Wine & Spirits
Versatile Varietal Adds Bang to Your Buck
Sideways jabs aside, Merlot remains an enormously popular wine. In terms of cases sold, it’s the No. 2 varietal in the United States (after Chardonnay). I suspect that’s because there will always be consumers who want a soft, fruity red wine—sort of a “Cabernet lite.”
If that sounds like you, though, you should consider sidestepping Merlot, and take a close look at Syrah. This is particularly true if you rarely spend more than $15 on a bottle of wine.
The Merlot grape has always produced some world-class wine, like the famed Chateau Petrus from France’s Pomerol region, and even more pedestrian versions could be counted on to be easy to drink. But not anymore. Merlot has become a of victim of its own success. Vintners planted it everywhere and farmed for large crops rather than quality. This kept the price down, but all too often the wine was thin, vegetal and astringent. And even with more expensive versions, for customers used to finding something soft and fruity, it can be difficult to tell Merlot from a muscular, tannic Cabernet.
Syrah, by contrast, is much more versatile than either Merlot or Cab.
“For the bang for the buck, I think you get more complexity and a more food-friendly wine with Syrah,” says Jeff Cohn, owner/winemaker at JC Cellars in Oakland. Cohn was winemaker for 10 years at Rosenblum Cellars in Alameda, and he has made “every varietal under the sun.” He now concentrates on Zinfandel and Rhône grape varieties like Syrah.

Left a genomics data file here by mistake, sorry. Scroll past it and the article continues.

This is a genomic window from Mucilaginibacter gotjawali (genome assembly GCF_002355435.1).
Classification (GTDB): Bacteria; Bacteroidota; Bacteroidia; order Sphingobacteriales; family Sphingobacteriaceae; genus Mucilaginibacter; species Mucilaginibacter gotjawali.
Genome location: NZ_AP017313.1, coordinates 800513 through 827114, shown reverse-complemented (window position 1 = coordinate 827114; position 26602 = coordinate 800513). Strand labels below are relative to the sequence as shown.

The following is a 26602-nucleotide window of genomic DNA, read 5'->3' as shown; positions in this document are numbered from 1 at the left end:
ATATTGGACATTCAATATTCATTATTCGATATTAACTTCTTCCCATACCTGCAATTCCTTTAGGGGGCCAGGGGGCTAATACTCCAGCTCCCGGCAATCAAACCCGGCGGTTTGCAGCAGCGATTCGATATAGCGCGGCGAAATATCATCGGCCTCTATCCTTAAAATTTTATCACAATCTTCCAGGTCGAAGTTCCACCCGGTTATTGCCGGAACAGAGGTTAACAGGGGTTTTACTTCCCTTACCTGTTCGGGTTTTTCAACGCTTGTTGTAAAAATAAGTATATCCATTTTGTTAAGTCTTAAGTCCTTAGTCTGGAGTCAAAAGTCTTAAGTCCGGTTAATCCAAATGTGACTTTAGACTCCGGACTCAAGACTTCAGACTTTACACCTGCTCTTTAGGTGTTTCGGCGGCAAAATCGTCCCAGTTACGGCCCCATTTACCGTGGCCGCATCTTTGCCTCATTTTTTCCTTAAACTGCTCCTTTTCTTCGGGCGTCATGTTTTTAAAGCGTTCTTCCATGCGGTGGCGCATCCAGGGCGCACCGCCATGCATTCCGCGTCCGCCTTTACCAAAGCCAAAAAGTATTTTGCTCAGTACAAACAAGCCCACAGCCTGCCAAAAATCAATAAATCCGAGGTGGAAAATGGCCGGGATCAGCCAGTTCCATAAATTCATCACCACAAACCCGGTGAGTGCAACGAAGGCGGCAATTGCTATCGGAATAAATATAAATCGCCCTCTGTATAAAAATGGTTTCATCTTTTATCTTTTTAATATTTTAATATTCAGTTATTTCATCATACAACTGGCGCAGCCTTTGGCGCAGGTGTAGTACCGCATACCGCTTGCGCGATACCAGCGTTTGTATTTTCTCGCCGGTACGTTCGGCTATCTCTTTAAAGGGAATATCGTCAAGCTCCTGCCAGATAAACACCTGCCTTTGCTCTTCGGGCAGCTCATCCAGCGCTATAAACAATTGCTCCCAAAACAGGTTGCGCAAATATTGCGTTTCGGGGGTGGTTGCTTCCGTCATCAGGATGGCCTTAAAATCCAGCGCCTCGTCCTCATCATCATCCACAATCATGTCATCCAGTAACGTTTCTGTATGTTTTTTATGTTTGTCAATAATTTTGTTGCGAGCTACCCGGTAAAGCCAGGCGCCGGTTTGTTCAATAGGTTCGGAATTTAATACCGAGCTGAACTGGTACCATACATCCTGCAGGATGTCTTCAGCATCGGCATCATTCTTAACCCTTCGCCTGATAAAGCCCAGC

“Syrah can be grown in many different kinds of environments,” says Cohn. And Jeff Porter, beverage director for Andronico’s Markets, adds, “It’s a grape that’s forgiving.” Proof of Syrah’s adaptability to a wide range of climates is evident on store shelves that contain Syrahs and Syrah-dominated blends from all over the world. There’s France’s Rhône Valley, of course, where Syrah finds perhaps its finest expression as the main grape in Hermitage and Côte-Rôtie. There’s Australia, where the grape is called Shiraz, and although some regions of Australia produce elegant, restrained Shiraz, the country is best known for its rich, fruity, chocolaty versions. Syrahs from South America and South Africa are showing up in increasing numbers, as well.
Domestically, Washington’s Columbia Valley is an up-and-coming Syrah producer. And the grape is grown all over California: Plantings nearly tripled from 1997 to 2005 (although three times as much Merlot is still planted). San Luis Obispo County leads the way in total acreage, especially around Paso Robles but in the county’s cooler areas, as well. Cohn notes that while at Rosenblum he made “really, really fascinating” Syrahs from places like Yolo and Solano counties.
Syrah’s geographic span yields diverse results. Grown in a cooler site, the grape produces a wine that is peppery and a little gamey. I find the spicy versions from Santa Barbara’s Santa Ynez Valley and from the cool Carneros region to be particularly interesting. In warmer surroundings, Syrah turns more opulent. Some California wineries, especially those producing more lush, Aussie-style Syrahs, are even calling their wines Shiraz. Although controlling the crop level is important for top-notch Syrah, even high-yielding vineyards will usually give wines that are at least pleasant to drink.
Add that to how well it pairs with the full-flavored, roasted cuisine that’s so popular these days, and you can understand why Andronico’s Jeff Porter “loves” this wine. He may be happy to sell Merlot to customers who want it, but if they really ask for his advice, he suggests Syrah.
—By Laurie Daniel